By Isabelle Kohn
Updated: Sep 20, 2018 @ 11:06 am
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Alexis Jang

Tasha had undone the last button on Tinder guy’s shirt and was about to give his blue Levi’s the same tantalizing treatment when she heard her bedroom door knob jiggle. Someone was trying to get in. Too swept up in the moment to care (it had been so long since she’d been with anyone) she pulled her shirt off. They were just about to kiss, but the sound of relentless knocking filled the room.

Her mother’s fist pounded at the door. Tasha and what’s-his-face froze.

“Tasha,” shouted her mom, after a beat of silence. “Are you in there? I made lasagna.”

A mother’s untimely announcement of homemade lasagna can kill the mood at any age, but when you’re Tasha, a 30-year-old medical student trying to have sex with your Tinder date in the guest room of your parent’s house, where you live, the mood doesn’t just die, it laughs in your face. For Tasha and the 24 million millennials who live with their parents, this kind of thing is par for the course.

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There are many reasons why parental cohabitation is now the most common housing arrangement for adults aged 18-34. Rising housing prices, lackluster wages, high costs of living, and paralyzing student loan debt mean roughly one third of young adults can’t afford to live on their own. Others move home to care for sick or aging family members, while some opt to live with Mom and Dad simply because they like each other, apparently more than any other generation has liked their parents in recent history. Some millennials, like Tasha, just need a life reset after leaving jobs or relationships that didn’t pan out.

But for the lucky bunch who are afforded the privilege of returning to the nest when they’ve got nowhere else to go, doing so also has one glaringly common side effect: it screws with their sex lives.

Goodbye, Sweet Sex

“When I left my career in advertising, I really just wanted to start over and do something that mattered,” Tasha explains from her mom's home in Los Angeles. “I felt like going home would cleanse me of this stressed, superficial lifestyle I’d created.”

Living at home did have its perks — free rent, a fantastic savings plan, unlimited access to the family dog — but it laid waste to one key aspect of her existence she hadn’t planned on resetting: her sex life.

In the three years since Tasha moved back in with her mom to save money while in medical school, her previously “wild” sex life had become uncharacteristically tame, she tells me. While she had no initial apprehension about bringing dates home, and her open-minded mother seemed all too willing to “meet her friends,” Tasha had found only two men willing to brave the discomfort of her living situation.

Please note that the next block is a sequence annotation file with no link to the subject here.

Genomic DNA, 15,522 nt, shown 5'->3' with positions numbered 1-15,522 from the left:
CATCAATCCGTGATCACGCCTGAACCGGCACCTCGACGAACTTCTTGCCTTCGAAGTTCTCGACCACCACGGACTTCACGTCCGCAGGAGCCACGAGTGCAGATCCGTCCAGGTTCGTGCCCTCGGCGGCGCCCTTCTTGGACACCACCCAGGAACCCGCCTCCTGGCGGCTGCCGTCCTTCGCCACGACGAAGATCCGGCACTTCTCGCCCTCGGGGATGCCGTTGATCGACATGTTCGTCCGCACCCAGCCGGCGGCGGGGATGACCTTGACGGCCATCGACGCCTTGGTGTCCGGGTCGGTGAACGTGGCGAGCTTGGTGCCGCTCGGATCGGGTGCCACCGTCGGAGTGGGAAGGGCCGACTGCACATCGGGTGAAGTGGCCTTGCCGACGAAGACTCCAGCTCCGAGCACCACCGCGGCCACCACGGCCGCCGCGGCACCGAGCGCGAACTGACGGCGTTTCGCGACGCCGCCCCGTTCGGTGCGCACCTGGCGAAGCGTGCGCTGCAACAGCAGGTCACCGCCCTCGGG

Both were flops. The first guy ghosted her after sitting through a blisteringly awkward breakfast with her mom. The second stuck around for a while but patently refused to sleep over (“She’s always around,” he’d complain.)

After a while, Tasha got insecure about her living situation and stopped telling dates she lived with her mom. She even stopped masturbating as much — it just felt weird getting off while her mom was in the house.

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According to Samantha Burns, millennial dating coach and author of the book Breaking Up & Bouncing Back, Tasha’s story is all too familiar for millennials trying to maintain active sex and dating routines while living with their genetic donors.

“It’s very common for millennials who move back home to experience awkward and uncomfortable changes to their love and sex lives,” Burns says. “Living at home usually means having to follow your parents’ rules, which can feel strange as an adult, and many millennials feel romantically sidelined by the loss of independence this sort of arrangement brings. Suddenly, you can no longer come and go as you please or be intimate without the fear of your parents walking in or bombarding your date with questions you haven’t even had the chance to ask.”

However, in spite of the inherent obstacle to sexual rapture that living with parents poses, plenty of millennials still manage to get it on — just not as seamlessly as they would if they lived literally anywhere else.

Dani, a 31-year-old jewelry designer who moved back into her parents’ Colorado Springs home after it became apparent that her fledgling career was not going to pay the rent, loves to tell the story about the time she had a guy hide under her bed for two hours in order to avoid interrupting the wholesome family breakfast taking place down the hall (they’d woken up too late to sneak him out undetected). She stashed him under there not to conceal but to spare him — the last time she had taken someone home, he’d been forced to admit, over reluctant waffles the next morning, that he didn’t actually know Dani’s name.

Her dad loved that, and spent the next few days laying down the law when it came to who she could and couldn’t bring over. Rule number one? He had to meet them first. Rule number two? They had to know her name.

Having been previously downloaded with this anecdote, Dani’s terrified, almost 40-year-old date stayed perfectly silent under Dani’s bed before realizing he could escape from the first-floor window of their house. When Dani came back to get him, he was gone forever.